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Learning to Fall*

Good Story But Needs Line Editing

Imogen is having her first day teaching English at a college in small-town Maine when we first meet her. She meets the hero, Daniel, sometime later when she and her friend are celebrating at a bar. Neither makes the best first impression, but as it’s a small town, they are bound to run into each other again.

I liked Imogen’s character. Even though she’s super smart, she has insecurities about herself as a teacher and as a woman. If you’re looking for a fast-burn romance, this one isn’t it. It’s slow burn, like romance often is in real life, as people get to know each other, have insecurities, and hold back some part of themselves out of fear. Frankly, I don’t mind this kind of romance if I understand the type of story that I’m getting into. I can sit back and simply enjoy the slow ride and the gradual unfolding of character and plot.

This book is supposed to be a revised edition, and I would be curious to know what the author actually changed. I know this book has gotten some very low star ratings. I’m wondering if she just had some proofreading done or if she added to the book. There were complaints about grammar, punctuation, and usage in the one-star reviews. I would say the book still has some issues with these, but not as many as I was led to believe from the bad reviews. I am a copy editor myself, and what I think this book actually needs is a solid line edit, where someone goes in and reworks the sentences and paragraphs to improve the flow. Especially at the beginning of the book, the author seemed to overly rely on dashes, making interrupters where there didn’t really need to be any if the sentence was just structured differently. There are lots of phrases as well as single-sentence or single-phrase paragraphs which I think makes for choppy writing (which makes for disjointed reading) and creates a barrier for the reader. Or at least for me. I also thought that the author had too many false subjects (“there” sentences) and personal passive expressions (“it” expressions where the “it” doesn’t refer to a specific noun), both of which weaken prose.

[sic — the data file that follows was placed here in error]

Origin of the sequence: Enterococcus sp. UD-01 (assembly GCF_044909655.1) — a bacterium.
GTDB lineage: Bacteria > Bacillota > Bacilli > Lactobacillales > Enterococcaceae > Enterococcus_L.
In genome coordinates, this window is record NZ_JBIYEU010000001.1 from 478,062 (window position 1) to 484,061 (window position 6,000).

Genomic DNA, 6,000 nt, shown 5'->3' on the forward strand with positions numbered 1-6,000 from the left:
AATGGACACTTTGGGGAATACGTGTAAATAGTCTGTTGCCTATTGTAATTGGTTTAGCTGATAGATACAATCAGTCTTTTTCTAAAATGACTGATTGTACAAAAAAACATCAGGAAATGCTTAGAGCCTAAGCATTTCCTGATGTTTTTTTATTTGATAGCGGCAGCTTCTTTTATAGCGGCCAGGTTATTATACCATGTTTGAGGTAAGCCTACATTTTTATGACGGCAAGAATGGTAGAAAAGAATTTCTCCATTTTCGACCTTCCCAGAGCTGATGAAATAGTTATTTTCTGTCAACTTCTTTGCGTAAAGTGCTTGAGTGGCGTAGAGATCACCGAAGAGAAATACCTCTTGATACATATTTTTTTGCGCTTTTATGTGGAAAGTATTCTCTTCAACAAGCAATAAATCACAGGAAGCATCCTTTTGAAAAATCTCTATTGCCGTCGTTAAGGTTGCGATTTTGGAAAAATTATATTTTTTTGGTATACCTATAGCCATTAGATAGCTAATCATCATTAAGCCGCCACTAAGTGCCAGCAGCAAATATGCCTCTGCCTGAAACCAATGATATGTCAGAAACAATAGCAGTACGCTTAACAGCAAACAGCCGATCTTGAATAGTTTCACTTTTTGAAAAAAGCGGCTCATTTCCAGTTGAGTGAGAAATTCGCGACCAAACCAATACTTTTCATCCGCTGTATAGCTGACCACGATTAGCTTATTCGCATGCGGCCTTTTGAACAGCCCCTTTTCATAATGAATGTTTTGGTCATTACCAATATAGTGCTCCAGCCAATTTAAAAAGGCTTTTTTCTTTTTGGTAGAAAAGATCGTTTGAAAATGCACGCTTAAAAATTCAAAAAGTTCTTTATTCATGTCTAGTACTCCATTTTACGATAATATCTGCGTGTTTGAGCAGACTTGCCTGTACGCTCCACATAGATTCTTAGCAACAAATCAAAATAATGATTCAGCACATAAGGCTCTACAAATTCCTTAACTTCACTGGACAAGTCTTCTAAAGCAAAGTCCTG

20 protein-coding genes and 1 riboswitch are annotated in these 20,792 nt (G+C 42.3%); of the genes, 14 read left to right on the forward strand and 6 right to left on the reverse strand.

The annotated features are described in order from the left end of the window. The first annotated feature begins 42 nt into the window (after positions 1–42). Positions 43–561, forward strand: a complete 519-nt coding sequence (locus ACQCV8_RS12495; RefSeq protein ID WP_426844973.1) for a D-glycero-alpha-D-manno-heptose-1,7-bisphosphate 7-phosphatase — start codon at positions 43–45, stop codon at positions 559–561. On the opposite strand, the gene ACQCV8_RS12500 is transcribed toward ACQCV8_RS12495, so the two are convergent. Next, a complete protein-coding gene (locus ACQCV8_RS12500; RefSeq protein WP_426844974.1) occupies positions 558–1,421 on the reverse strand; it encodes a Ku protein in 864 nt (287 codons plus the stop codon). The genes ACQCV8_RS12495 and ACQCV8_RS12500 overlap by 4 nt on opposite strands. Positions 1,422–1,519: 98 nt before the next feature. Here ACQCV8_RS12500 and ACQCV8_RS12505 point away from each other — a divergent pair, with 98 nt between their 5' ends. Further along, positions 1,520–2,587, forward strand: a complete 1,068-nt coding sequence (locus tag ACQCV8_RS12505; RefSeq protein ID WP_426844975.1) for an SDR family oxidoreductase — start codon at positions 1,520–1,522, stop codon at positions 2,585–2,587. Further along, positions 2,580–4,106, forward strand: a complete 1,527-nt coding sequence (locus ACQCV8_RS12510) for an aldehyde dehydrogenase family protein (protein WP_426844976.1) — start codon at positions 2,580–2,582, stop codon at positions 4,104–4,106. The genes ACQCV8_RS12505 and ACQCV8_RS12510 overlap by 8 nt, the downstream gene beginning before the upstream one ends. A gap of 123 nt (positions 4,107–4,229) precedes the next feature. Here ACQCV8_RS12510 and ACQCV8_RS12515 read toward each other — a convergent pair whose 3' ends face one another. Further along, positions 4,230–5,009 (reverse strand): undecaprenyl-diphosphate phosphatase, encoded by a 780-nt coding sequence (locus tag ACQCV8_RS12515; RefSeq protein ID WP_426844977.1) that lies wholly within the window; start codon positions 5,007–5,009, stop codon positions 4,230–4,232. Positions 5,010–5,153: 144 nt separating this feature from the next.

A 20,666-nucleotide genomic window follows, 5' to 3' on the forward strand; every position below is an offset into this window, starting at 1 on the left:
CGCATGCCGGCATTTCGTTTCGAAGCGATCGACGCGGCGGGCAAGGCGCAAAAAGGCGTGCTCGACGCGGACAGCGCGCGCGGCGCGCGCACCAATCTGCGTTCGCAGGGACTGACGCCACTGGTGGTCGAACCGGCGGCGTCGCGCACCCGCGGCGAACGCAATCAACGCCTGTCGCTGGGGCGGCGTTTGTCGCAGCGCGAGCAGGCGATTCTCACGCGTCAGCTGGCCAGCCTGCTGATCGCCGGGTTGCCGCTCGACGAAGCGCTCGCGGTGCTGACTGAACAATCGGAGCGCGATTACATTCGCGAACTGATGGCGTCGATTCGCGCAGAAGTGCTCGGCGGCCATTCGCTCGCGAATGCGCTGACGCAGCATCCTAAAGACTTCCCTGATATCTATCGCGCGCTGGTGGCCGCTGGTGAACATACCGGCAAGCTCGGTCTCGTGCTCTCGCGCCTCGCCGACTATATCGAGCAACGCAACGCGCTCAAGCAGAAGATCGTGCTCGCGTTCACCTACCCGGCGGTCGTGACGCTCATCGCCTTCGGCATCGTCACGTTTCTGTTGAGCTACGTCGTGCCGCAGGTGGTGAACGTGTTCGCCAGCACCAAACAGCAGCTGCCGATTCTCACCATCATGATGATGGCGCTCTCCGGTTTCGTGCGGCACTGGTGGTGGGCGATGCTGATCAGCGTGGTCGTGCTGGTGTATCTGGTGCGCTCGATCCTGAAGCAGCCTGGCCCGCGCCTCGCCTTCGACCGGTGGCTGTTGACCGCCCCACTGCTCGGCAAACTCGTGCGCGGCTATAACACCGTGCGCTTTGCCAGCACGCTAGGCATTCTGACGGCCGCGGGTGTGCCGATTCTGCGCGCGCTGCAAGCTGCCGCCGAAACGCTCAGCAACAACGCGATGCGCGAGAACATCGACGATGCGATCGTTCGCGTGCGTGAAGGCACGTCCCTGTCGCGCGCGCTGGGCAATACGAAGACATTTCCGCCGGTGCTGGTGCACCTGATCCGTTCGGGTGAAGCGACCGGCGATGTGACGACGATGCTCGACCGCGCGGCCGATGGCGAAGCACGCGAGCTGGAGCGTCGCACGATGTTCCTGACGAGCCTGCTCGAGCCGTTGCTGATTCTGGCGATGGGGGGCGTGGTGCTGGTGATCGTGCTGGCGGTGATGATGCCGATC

Aside from the still existing issues with language, I enjoyed this sweet and sometimes poignant real love story between two people in much need of that.

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